This holds true, I think, for music as well. It may well be that some piece of music may enable me to see some element of God’s character that I would not have seen before, but the piece of music (taken as a whole) is as mistaken affectionally as, for instance, liberation theology is theologically. So while it may be interesting for me to read a liberation theologian and gain “eyes” to see God’s works of deliverance in Scripture (and in our lives), I will not bring it into the pulpit.

Ultimately, then, the difference that I would maintain with Kauflin, and with all others who would use his argumentation to introduce contemporary worship styles into the church, is that a given musical style can communicate something mistaken about God. That issue, of course, is enormous. Perhaps I will pursue that topic at some point; I conclude for now, however, with the thought that the scope of the diversity that we allow in worship will be so intrinsically related to our understanding of the nature of communication in worship that, while we may agree about the principle of diversity, our application will always be determined by another principle.

 
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Posted by on October 22, 2009 in Fundamentalism, Worship

 

The argument for musical diversity, part 6

Our discussion on this subject is drawing to a close. I argued, in my previous post, that I suspect that much of the enthusiasm for the worship diversity argument is in no way distinctively Christian, but is, rather, an attempt to re-purpose the idealogical pluralism that pervades our society. In this post, I wish to begin to address the most theologically significant of Kauflin’s arguments: that the manifold perfections of God cannot be expressed in a single style of worship.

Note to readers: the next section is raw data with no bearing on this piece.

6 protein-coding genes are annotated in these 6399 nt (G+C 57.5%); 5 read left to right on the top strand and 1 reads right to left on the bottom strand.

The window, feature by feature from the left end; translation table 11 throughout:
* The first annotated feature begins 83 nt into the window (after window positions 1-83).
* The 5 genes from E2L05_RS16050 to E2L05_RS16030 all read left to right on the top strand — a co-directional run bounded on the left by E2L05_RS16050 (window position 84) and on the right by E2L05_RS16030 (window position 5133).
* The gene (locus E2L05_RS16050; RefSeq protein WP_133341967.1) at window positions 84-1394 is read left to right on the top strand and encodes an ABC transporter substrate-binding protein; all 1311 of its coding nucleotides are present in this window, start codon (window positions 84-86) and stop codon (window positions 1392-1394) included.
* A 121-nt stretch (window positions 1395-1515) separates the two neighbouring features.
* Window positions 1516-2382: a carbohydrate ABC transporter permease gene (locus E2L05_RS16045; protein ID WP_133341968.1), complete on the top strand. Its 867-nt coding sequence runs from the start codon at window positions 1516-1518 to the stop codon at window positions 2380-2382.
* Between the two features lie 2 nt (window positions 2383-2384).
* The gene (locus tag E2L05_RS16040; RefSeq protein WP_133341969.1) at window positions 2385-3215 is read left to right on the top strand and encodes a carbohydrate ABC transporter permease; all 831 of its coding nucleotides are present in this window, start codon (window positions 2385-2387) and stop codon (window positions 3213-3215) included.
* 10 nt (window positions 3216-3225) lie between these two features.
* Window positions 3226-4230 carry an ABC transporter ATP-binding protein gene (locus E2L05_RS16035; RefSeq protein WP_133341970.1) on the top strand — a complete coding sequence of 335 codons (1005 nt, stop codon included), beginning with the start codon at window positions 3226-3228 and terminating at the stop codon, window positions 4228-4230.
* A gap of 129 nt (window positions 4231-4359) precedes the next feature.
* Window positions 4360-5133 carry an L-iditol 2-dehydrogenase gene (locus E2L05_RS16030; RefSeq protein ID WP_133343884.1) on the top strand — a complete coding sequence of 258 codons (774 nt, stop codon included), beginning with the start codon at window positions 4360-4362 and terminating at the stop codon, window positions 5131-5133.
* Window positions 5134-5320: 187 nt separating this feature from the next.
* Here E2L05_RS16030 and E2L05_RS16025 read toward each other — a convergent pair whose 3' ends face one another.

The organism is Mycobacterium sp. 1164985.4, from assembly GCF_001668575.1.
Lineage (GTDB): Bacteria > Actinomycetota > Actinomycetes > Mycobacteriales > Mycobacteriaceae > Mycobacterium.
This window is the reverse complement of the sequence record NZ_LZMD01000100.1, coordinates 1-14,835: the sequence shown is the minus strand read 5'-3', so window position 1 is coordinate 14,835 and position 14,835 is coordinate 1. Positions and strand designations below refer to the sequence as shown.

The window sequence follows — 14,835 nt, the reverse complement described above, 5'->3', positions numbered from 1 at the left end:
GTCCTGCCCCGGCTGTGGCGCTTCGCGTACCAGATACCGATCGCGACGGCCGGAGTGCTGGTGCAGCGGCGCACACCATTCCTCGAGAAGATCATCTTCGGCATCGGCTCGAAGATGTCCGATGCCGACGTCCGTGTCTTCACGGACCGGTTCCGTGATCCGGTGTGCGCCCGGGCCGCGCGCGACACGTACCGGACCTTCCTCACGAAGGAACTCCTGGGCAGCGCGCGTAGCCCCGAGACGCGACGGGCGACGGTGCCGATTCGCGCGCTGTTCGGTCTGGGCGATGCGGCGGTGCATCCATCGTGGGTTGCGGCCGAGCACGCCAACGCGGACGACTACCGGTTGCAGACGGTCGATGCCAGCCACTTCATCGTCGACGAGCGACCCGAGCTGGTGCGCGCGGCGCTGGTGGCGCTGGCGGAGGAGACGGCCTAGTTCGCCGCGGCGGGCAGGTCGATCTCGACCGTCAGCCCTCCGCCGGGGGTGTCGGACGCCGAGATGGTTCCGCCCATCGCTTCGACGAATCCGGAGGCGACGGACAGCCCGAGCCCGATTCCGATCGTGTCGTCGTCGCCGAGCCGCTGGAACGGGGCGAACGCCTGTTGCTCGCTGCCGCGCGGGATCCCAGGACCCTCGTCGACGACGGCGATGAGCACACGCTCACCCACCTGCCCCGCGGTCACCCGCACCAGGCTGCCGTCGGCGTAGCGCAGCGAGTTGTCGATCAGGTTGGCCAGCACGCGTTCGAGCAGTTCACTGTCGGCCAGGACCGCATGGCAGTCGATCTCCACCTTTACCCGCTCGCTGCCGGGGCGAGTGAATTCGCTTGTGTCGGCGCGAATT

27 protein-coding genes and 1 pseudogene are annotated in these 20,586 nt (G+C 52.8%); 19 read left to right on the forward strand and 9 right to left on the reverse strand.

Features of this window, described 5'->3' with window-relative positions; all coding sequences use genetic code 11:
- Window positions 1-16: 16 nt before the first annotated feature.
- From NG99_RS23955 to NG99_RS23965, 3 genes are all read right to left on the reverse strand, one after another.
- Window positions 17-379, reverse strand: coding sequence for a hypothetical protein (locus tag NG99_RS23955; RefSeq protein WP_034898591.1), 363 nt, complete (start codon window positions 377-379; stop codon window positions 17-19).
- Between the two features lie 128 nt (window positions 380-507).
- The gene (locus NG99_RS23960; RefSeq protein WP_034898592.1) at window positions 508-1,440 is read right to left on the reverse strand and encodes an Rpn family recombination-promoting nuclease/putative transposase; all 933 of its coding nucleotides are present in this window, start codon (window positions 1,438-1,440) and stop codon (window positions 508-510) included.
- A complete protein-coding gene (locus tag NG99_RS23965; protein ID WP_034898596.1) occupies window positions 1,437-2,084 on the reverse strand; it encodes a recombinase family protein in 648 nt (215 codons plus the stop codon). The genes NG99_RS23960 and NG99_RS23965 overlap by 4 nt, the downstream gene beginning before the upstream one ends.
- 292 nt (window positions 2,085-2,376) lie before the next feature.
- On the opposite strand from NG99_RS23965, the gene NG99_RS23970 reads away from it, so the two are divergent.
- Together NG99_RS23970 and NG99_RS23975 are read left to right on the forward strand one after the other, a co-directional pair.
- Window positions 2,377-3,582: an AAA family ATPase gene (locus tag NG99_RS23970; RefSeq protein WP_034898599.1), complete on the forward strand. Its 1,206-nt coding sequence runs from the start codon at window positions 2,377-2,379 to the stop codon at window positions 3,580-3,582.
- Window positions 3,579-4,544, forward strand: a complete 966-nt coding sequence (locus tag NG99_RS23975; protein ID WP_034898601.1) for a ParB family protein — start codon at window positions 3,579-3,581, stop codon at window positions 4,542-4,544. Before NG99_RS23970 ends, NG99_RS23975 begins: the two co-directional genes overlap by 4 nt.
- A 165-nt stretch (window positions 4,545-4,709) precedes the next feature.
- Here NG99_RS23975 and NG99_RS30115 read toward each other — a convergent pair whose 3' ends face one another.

In order to make this conversation profitable, we should have some reference points. Let’s consider a number of settings of Luther’s “Ein’ feste Burg.” I’ve selected these not entirely at random; several I’m familiar with because they’re part of my own music collection. I have attempted to pick legitimate representative samples of various styles; it would have been quite easy (and quite unfair) to highlight many abysmal recordings of this piece of both conservative and modern style.

  1. Choir of King’s College, Cambridge (Track 5)
  2. The Amsterdam Baroque Orchestra & Choir (Tracks 1–8)
  3. Himlische Cantorey (Tracks 5–7, preview only)
  4. Concordia University Wind Symphony (Track 5)
  5. Indelible Grace
  6. GLAD
  7. Crossroads Live Worship (Track 2)

We can now consider how these artists imagine God as our fortress; what does each portray that the other lacks? In what way do they help us understand the manifold glories of God?

 
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Posted by on October 19, 2009 in Fundamentalism, Worship

 

The argument for musical diversity, part 5

In our earlier discussion, we noted three arguments for musical diversity in worship. These arguments have been presented (in various forms) by any number of defenders of diversity in worship; however, I believe they originate from Bob Kauflin’s work Worship Matters. I offer these paraphrases of his arguments:

  1. The multiplicity of perfections of our God cannot be rightly expressed by one style of music.
  2. Differing musical styles allow us to see different aspects of the truths expressed in the words of our songs.
  3. Musical diversity expresses that God is seeking worshipers from every tongue, tribe, and nation.

In my next posts, I will address Kauflin’s first and third arguments. I have no objections (in principle) to his second argument; we would obviously differ on the range of music that we would find acceptable for highlighting different aspects of the truth, but the point of his argument stands.

I’m going to begin with Kauflin’s third argument, not to be contrary, but because it seems to me that this third argument may well be driving much of the popular enthusiasm for worship diversity.

Let me first state that I think that Kauflin and others who use this argument are to be commended for their love for the spread of the gospel to all peoples. One major emphasis of the young Reformed movement is missions; John Piper’s work Let the Nations Be Glad has been a significant influence on my own thinking about and love for missions. The fact that a rising generation of believers is endeavoring to spread the worthiness of Christ’s name (even in dangerous places) is, obviously, a very good thing.

That being said, we do need to recognize how easy it is for us to be self-deceived, particularly about the motivations of our hearts.